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The Placement of Exanthema Characteristic for Adult Acne Among Women Volume 7 - Issue 5

Izabela Załęska1* and Anna Kamm2,3

  • 1The Section of Professional Cosmetology, University of Physical Education in Krakow, Poland
  • 2The Department of Medical Chemistry of Medical University of Gdańsk, Poland
  • 3The Department of Physiotherapy and Health Sciences of Management College in Gdańsk, Poland

Received: July 29, 2018;   Published: August 09, 2018

*Corresponding author: Izabela Załęska, 052The Section of Professional Cosmetology, The Faculty of Motor Rehabilitation, University of Physical Education in Krakow, Jana Pawla 78 Road, 31-571 Krakow, Poland

DOI: 10.26717/BJSTR.2018.07.001552

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Adult women, living in a contemporary world are exposed to a series of illnesses. A faster and more demanding professional lifestyle creates more stressful situations. The productive age, besides general good health condition also requires the right appearance. The skin as an organ, that is the most visible reflection of our inner condition and each physiological abnormality of organism can show itself in skin changes. That is exactly what happens in case of acne vulgaris among adult women. Everyday exposure to stress also seems to be one of the potential factors worsening the condition of skin of patients with acne. The nervous tension may cause the activation of inflammatory conditions of skin and appearance of exanthema [1]. Patients suffering from the problem of acne display much higher mental pressure than those suffering from other chronic diseases such as diabetes or asthma. Approximately half suffer from low self-esteem, and in drastic cases, it may lead to depression or suicidal attempts [2]. Scientists who research large groups of probands agree with Loughlin, that the illness may appear also in maturity [3]. The most characteristic skin changes for acne vulgaris are first blackheads and whiteheads, more seldom papules and pustules

Their placement in most of the cases covers the area of lower part of the face: a jaw, cheeks, a chin and a neck. The research in India proved greater frequency of the problem appearance among women. In 80% it covered cheeks, less acute effects were visible on a chin, a nose, a jaw and a forehead. The European research points out to a jaw as the most common placement of inflammatory exanthema in most cases those were basic exanthema such as: a blackhead, a papule or a few pimples [4]. Dreno, while conducting research on 374 patients, had disproved his own previous theory regarding the appearance of exanthema that accompany acne in the lower part of the face. The surprising fact was that in 90% of the researched, the placement of exanthema was the same as in their puberty. Due to such results, it was proposed to start treating adults by using standard treatments that were dedicated to teenagers [5]. Personal research conducted on a group of 60 women, which had the purpose of showing the influence of Ferulic acid substance and d`Arsonwal’s currents on the number of exanthema among adult women suffering from acne, showed essential facts [6]. Besides confirming the decrease of both inflammatory and noninflammatory exanthema, the observation was also conducted that aimed at pointing out the placement of exanthema on probands’ faces (Table 1).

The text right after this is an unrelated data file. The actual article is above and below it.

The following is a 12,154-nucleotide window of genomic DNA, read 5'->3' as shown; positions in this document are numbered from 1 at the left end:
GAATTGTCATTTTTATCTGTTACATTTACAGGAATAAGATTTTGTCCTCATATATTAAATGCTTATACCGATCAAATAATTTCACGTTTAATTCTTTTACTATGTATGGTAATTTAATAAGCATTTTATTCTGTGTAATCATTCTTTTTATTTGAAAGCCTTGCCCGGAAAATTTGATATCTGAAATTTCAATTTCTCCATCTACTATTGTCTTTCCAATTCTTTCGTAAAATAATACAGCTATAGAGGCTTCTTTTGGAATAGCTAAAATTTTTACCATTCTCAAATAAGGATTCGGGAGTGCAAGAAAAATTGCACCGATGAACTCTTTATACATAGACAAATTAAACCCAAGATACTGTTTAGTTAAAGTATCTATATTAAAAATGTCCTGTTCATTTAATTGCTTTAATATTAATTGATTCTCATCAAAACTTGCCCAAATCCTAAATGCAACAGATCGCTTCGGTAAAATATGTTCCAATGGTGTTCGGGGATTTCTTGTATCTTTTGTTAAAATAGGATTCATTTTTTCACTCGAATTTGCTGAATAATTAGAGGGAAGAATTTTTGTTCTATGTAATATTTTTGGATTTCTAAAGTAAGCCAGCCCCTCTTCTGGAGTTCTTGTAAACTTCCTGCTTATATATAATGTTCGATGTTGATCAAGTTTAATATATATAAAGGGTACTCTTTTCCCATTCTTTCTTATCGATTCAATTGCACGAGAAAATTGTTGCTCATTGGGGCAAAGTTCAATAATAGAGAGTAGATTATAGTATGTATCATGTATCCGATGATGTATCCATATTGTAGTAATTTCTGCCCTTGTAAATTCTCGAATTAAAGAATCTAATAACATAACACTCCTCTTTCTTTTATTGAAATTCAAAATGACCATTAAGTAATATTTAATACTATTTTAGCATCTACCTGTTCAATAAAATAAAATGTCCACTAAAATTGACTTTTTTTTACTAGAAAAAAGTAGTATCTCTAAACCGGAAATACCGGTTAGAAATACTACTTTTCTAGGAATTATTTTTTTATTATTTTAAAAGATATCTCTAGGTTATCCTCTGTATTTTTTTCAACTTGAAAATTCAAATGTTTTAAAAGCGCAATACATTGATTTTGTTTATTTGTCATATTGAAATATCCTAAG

Table 1: 1Chi2(4,81); 2Chi2(0,01); 3Chi2(0,10); 4Chi2(0,34); 5Chi2(0,35); 6Chi2(0,35); 7Chi2(1,02).

No significant statistical changes regarding the placement of exanthema on face parts between two groups of probands were noticed. However, the cheek is the most commonly afflicted part of the face in both groups that treated with Ferulic acid - 22 (73,3%) and d`Arsonwal’s currents - 22 (73,3%). When following Dreno and other scientists’ research, in most cases the lower part of face is dominant in case of exanthema placement. Only single Dreno study, shows a different state, when comparing the face distribution covered by acne to features characteristic for teenagers. Also, personal observations prove that the cheek is the part of skin covered with exanthema the most. Then, the suggestion to start adult treatment from standard treatments applied among teenagers does not seem entirely right. As Dreno himself evaluates, adult skin shows higher tendency towards irritations and slower reaction to treatments. Therefore, it requires correct adjustment of therapy to the patient’s age [4].

References

  1. Dumont Wallon G, Dréno B (2008) Acné de la femme de plus de 25 ans : spécifique par sa clinique et les facteurs favorisants. Étude rétrospective de 79 femmes. Press Medicale 37(4): 585-591.
  2. Zeichner JA (2013) Evaluating and treating tha adult female patient with acne. J Drugs Dermatol 12(12): 1416-1427.
  3. Loughlin M (1964) Acne in the Adult Female. Australas J Dermatol 7(4): 218-222.
  4. Dréno B, Layton A, Zouboulis CC, López Estebaranz JL, Zalewska Janowska A, et al. (2013) Adult female acne: A new paradigm. J Eur Acad Dermatology Venereol 27(9): 1063-1070.
  5. Dreno B, Thiboutot D, Layton AM, Berson D, Perez M, et al. (2015) Largescale international study enhances understanding of an emerging acne population: adult females on behalf of the Global Alliance to Improve Outcomes in Acne. JEADV 29: 1096-1106.
  6. Kamm A, Załęska I (2018) The Effect of Ferulic Acid and D`Arsonwal’s High Frequency Currents ctivity over the Number of Exanthema among Adult Women. Med - Clin Res & Rev 2(4): 1-7.